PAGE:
Wildlife Photographer of the Year: Baby gorilla hugging man who saved her from bushmeat market wins top prize

‘I’m so thankful that this image resonated with people and I hope it might inspire us all to care a little bit more about animals,’ says winning photographer Jo-Anne McArthur

Harry Cockburn
Wednesday 14 February 2018 13:40
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‘Pikin and Appolinaire’ winner of the Wildlife Photographer of the Year People’s Choice Award
‘Pikin and Appolinaire’ winner of the Wildlife Photographer of the Year People’s Choice Award

A poignant photograph of a young gorilla in the arms of the man who saved her from a bushmeat market has won the Wildlife Photographer of the Year People’s Choice Award.

The image, taken by Canadian photographer Jo-Anne McArthur, shows Pikin, a lowland gorilla being moved from the safe forest sanctuary she was taken to after her rescue in Cameroon, to a new, larger one.

Ahead of the move Pikin was sedated but during the journey she awoke. Fortunately she was still drowsy, and her rescuer, Appolinaire Ndohoudou, of Ape Action Africa, was close at hand so she remained calm for the duration of the bumpy journey.

The arresting image won a public vote from a shortlist of 24 photographs drawn from a total of over 50,000 entries for the 2017 competition.

Another shortlisted photograph shows a polar bear mother and her cubs emerging from their den in early spring

Ms Mcarthur said: “I’m so thankful that this image resonated with people and I hope it might inspire us all to care a little bit more about animals.

“No act of compassion towards them is ever too small. I regularly document the cruelties animals endure at our hands, but sometimes I bear witness to stories of rescue, hope and redemption. Such is the case with the story of Pikin and Appolinaire, a beautiful moment between friends.”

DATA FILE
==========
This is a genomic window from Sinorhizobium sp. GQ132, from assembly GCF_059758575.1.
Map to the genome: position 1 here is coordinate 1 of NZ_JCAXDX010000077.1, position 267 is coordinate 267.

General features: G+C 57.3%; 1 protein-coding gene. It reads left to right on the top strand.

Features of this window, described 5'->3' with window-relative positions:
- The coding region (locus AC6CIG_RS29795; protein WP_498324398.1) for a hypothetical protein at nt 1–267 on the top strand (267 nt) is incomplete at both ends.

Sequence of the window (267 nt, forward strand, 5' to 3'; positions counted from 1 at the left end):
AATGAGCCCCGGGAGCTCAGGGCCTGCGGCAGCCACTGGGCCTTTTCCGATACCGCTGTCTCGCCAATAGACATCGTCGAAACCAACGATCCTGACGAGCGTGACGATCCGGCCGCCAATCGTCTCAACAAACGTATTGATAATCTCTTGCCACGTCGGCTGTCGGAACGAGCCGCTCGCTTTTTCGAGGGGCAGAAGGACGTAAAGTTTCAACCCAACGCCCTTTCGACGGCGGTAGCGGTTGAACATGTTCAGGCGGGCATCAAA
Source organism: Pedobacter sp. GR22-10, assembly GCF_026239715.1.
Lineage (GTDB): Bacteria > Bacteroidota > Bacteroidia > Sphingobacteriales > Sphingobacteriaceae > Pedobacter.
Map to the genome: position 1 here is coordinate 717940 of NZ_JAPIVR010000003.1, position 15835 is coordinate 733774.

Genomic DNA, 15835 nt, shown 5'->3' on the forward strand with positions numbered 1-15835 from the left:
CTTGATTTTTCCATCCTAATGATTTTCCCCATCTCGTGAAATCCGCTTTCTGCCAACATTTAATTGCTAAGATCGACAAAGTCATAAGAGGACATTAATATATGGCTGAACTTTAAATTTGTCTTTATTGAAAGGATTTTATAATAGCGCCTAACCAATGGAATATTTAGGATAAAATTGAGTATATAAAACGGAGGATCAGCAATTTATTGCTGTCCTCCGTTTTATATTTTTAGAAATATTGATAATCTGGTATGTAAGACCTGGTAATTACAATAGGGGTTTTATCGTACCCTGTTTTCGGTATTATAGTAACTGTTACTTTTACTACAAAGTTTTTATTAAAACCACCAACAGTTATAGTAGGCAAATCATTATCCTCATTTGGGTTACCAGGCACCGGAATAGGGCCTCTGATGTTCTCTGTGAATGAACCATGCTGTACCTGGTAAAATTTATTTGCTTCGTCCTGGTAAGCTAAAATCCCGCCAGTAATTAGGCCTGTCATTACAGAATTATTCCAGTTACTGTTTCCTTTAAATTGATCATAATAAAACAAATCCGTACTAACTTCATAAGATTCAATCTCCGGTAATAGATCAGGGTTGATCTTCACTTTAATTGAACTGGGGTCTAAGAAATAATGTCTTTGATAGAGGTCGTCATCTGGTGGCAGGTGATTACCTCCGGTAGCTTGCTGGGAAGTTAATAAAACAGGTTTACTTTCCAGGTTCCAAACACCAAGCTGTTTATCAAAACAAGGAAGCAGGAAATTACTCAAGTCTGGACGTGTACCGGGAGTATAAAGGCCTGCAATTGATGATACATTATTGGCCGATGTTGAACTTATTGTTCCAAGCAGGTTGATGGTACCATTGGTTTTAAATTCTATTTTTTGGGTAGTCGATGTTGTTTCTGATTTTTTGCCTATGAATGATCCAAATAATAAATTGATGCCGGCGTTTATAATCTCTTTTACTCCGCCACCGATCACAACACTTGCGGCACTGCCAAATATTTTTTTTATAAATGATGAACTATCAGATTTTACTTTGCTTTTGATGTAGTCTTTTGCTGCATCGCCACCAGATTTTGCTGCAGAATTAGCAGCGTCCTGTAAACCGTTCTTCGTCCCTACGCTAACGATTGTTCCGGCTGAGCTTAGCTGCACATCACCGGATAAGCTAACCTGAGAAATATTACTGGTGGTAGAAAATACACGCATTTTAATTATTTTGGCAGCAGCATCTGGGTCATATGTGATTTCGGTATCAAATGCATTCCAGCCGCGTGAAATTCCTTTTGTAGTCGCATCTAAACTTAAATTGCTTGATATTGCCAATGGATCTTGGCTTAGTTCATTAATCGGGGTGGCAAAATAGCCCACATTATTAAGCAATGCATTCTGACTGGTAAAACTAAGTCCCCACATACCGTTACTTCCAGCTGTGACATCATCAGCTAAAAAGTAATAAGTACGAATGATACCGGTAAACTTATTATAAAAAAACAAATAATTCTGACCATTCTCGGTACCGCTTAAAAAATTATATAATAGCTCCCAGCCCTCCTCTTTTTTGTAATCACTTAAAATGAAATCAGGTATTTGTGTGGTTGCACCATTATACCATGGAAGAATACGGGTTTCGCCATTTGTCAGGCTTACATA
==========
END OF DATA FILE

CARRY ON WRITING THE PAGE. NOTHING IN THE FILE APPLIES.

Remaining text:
The Wildlife Photographer of the Year exhibition runs until 28 May at London’s Natural History Museum

Poaching of primates is rife in Cameroon, with bushmeat being sold for internal consumption and for external markets.

Supply and demand in the country reportedly remains steady, despite warnings from health officials that the trade and consumption of bushmeat increases the risk of Ebola.

According to the US Centre for Disease Control and Protection (CDC), in Africa human infections have been associated with hunting, butchering and processing meat from infected animals.

Despite the warnings, a recent Al Jazeera investigation revealed bushmeat is on almost every restaurant menu across Cameroon and is often served at government functions.

The appetite for bushmeat means young apes are often left orphaned, and will either die in the wild, or are easily captured and then sold as pets.

Rescued animals then become habituated to humans, meaning they cannot be released into the wild and instead are protected in large sanctuaries.

Mr Ndohoudou, Pikin’s caretaker, fled to Cameroon from Chad to escape the country’s civil war. According to the Natural History Museum, he rebuilt his life working for Ape Action and helping to protect wild animals. He has built close bonds with the gorillas he has cared for, with many who he has known for their entire lives.

The Wildlife Photographer of the Year exhibition is open at the Natural History Museum until 28 May

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